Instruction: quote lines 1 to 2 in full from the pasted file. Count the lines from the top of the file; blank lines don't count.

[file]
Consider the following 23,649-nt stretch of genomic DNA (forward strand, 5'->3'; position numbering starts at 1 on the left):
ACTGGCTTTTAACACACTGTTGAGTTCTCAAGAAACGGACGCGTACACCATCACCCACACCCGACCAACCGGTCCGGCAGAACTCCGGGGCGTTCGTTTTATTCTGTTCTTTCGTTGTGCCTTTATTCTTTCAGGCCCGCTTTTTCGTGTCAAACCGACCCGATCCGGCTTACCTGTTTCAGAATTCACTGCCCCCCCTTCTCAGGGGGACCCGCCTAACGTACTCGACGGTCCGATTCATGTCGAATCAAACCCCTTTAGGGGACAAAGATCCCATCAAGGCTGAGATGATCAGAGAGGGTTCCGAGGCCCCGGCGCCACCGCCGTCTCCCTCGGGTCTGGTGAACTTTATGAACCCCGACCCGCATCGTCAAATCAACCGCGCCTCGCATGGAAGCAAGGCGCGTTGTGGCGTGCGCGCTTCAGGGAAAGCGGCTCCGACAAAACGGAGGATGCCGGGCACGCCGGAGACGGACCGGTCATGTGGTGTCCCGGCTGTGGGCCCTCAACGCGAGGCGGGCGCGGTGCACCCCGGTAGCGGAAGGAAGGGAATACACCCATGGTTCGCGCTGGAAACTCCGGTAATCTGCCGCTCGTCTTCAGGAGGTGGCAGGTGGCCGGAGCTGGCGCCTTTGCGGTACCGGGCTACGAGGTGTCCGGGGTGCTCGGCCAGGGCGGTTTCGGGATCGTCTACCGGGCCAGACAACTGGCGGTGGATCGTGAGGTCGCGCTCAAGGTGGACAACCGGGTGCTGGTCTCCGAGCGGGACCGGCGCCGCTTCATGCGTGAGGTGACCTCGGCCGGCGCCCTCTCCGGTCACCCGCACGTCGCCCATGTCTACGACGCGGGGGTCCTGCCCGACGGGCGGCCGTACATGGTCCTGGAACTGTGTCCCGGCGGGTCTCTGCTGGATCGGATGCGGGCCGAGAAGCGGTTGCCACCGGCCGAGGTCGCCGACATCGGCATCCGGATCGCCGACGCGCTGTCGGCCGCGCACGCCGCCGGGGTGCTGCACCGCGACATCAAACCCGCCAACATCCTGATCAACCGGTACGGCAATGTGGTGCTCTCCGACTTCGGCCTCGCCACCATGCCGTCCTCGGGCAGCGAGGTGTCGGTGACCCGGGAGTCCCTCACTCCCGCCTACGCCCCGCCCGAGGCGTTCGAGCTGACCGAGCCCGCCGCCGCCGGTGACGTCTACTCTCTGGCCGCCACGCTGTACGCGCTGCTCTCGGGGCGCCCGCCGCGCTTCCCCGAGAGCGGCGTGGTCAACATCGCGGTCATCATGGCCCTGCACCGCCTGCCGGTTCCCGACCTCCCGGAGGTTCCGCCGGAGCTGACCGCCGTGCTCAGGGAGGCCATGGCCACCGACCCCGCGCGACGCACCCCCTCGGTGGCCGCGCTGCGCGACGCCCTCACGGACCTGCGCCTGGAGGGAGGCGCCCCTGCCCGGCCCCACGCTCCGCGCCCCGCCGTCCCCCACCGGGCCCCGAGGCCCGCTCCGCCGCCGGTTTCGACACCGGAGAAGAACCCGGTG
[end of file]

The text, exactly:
Consider the following 23,649-nt stretch of genomic DNA (forward strand, 5'->3'; position numbering starts at 1 on the left):
ACTGGCTTTTAACACACTGTTGAGTTCTCAAGAAACGGACGCGTACACCATCACCCACACCCGACCAACCGGTCCGGCAGAACTCCGGGGCGTTCGTTTTATTCTGTTCTTTCGTTGTGCCTTTATTCTTTCAGGCCCGCTTTTTCGTGTCAAACCGACCCGATCCGGCTTACCTGTTTCAGAATTCACTGCCCCCCCTTCTCAGGGGGACCCGCCTAACGTACTCGACGGTCCGATTCATGTCGAATCAAACCCCTTTAGGGGACAAAGATCCCATCAAGGCTGAGATGATCAGAGAGGGTTCCGAGGCCCCGGCGCCACCGCCGTCTCCCTCGGGTCTGGTGAACTTTATGAACCCCGACCCGCATCGTCAAATCAACCGCGCCTCGCATGGAAGCAAGGCGCGTTGTGGCGTGCGCGCTTCAGGGAAAGCGGCTCCGACAAAACGGAGGATGCCGGGCACGCCGGAGACGGACCGGTCATGTGGTGTCCCGGCTGTGGGCCCTCAACGCGAGGCGGGCGCGGTGCACCCCGGTAGCGGAAGGAAGGGAATACACCCATGGTTCGCGCTGGAAACTCCGGTAATCTGCCGCTCGTCTTCAGGAGGTGGCAGGTGGCCGGAGCTGGCGCCTTTGCGGTACCGGGCTACGAGGTGTCCGGGGTGCTCGGCCAGGGCGGTTTCGGGATCGTCTACCGGGCCAGACAACTGGCGGTGGATCGTGAGGTCGCGCTCAAGGTGGACAACCGGGTGCTGGTCTCCGAGCGGGACCGGCGCCGCTTCATGCGTGAGGTGACCTCGGCCGGCGCCCTCTCCGGTCACCCGCACGTCGCCCATGTCTACGACGCGGGGGTCCTGCCCGACGGGCGGCCGTACATGGTCCTGGAACTGTGTCCCGGCGGGTCTCTGCTGGATCGGATGCGGGCCGAGAAGCGGTTGCCACCGGCCGAGGTCGCCGACATCGGCATCCGGATCGCCGACGCGCTGTCGGCCGCGCACGCCGCCGGGGTGCTGCACCGCGACATCAAACCCGCCAACATCCTGATCAACCGGTACGGCAATGTGGTGCTCTCCGACTTCGGCCTCGCCACCATGCCGTCCTCGGGCAGCGAGGTGTCGGTGACCCGGGAGTCCCTCACTCCCGCCTACGCCCCGCCCGAGGCGTTCGAGCTGACCGAGCCCGCCGCCGCCGGTGACGTCTACTCTCTGGCCGCCACGCTGTACGCGCTGCTCTCGGGGCGCCCGCCGCGCTTCCCCGAGAGCGGCGTGGTCAACATCGCGGTCATCATGGCCCTGCACCGCCTGCCGGTTCCCGACCTCCCGGAGGTTCCGCCGGAGCTGACCGCCGTGCTCAGGGAGGCCATGGCCACCGACCCCGCGCGACGCACCCCCTCGGTGGCCGCGCTGCGCGACGCCCTCACGGACCTGCGCCTGGAGGGAGGCGCCCCTGCCCGGCCCCACGCTCCGCGCCCCGCCGTCCCCCACCGGGCCCCGAGGCCCGCTCCGCCGCCGGTTTCGACACCGGAGAAGAACCCGGTG